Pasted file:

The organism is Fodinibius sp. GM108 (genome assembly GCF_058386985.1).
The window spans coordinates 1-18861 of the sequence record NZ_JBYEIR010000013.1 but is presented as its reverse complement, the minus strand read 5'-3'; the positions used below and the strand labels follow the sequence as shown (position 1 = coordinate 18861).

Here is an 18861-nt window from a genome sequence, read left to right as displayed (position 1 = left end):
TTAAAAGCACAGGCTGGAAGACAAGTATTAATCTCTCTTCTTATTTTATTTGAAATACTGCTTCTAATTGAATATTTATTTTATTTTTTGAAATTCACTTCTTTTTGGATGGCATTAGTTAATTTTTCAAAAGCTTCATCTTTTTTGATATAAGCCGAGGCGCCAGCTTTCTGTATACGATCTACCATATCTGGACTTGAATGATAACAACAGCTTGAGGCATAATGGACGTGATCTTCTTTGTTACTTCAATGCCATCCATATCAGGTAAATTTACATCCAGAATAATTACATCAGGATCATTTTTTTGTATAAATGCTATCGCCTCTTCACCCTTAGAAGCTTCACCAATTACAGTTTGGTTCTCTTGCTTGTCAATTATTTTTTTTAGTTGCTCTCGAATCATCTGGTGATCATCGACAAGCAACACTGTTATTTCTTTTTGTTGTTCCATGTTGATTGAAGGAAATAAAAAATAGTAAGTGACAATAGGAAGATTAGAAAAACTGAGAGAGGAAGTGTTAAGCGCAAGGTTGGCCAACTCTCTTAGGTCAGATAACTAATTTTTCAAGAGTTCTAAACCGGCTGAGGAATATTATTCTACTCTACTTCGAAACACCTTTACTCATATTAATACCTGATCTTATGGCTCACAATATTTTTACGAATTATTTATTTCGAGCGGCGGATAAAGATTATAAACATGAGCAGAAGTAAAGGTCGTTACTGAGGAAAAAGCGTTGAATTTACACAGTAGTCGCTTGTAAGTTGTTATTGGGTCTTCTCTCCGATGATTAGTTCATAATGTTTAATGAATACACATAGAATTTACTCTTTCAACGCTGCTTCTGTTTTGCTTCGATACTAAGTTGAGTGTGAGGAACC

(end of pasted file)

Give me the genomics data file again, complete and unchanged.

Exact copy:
The organism is Fodinibius sp. GM108 (genome assembly GCF_058386985.1).
The window spans coordinates 1-18861 of the sequence record NZ_JBYEIR010000013.1 but is presented as its reverse complement, the minus strand read 5'-3'; the positions used below and the strand labels follow the sequence as shown (position 1 = coordinate 18861).

Here is an 18861-nt window from a genome sequence, read left to right as displayed (position 1 = left end):
TTAAAAGCACAGGCTGGAAGACAAGTATTAATCTCTCTTCTTATTTTATTTGAAATACTGCTTCTAATTGAATATTTATTTTATTTTTTGAAATTCACTTCTTTTTGGATGGCATTAGTTAATTTTTCAAAAGCTTCATCTTTTTTGATATAAGCCGAGGCGCCAGCTTTCTGTATACGATCTACCATATCTGGACTTGAATGATAACAACAGCTTGAGGCATAATGGACGTGATCTTCTTTGTTACTTCAATGCCATCCATATCAGGTAAATTTACATCCAGAATAATTACATCAGGATCATTTTTTTGTATAAATGCTATCGCCTCTTCACCCTTAGAAGCTTCACCAATTACAGTTTGGTTCTCTTGCTTGTCAATTATTTTTTTTAGTTGCTCTCGAATCATCTGGTGATCATCGACAAGCAACACTGTTATTTCTTTTTGTTGTTCCATGTTGATTGAAGGAAATAAAAAATAGTAAGTGACAATAGGAAGATTAGAAAAACTGAGAGAGGAAGTGTTAAGCGCAAGGTTGGCCAACTCTCTTAGGTCAGATAACTAATTTTTCAAGAGTTCTAAACCGGCTGAGGAATATTATTCTACTCTACTTCGAAACACCTTTACTCATATTAATACCTGATCTTATGGCTCACAATATTTTTACGAATTATTTATTTCGAGCGGCGGATAAAGATTATAAACATGAGCAGAAGTAAAGGTCGTTACTGAGGAAAAAGCGTTGAATTTACACAGTAGTCGCTTGTAAGTTGTTATTGGGTCTTCTCTCCGATGATTAGTTCATAATGTTTAATGAATACACATAGAATTTACTCTTTCAACGCTGCTTCTGTTTTGCTTCGATACTAAGTTGAGTGTGAGGAACC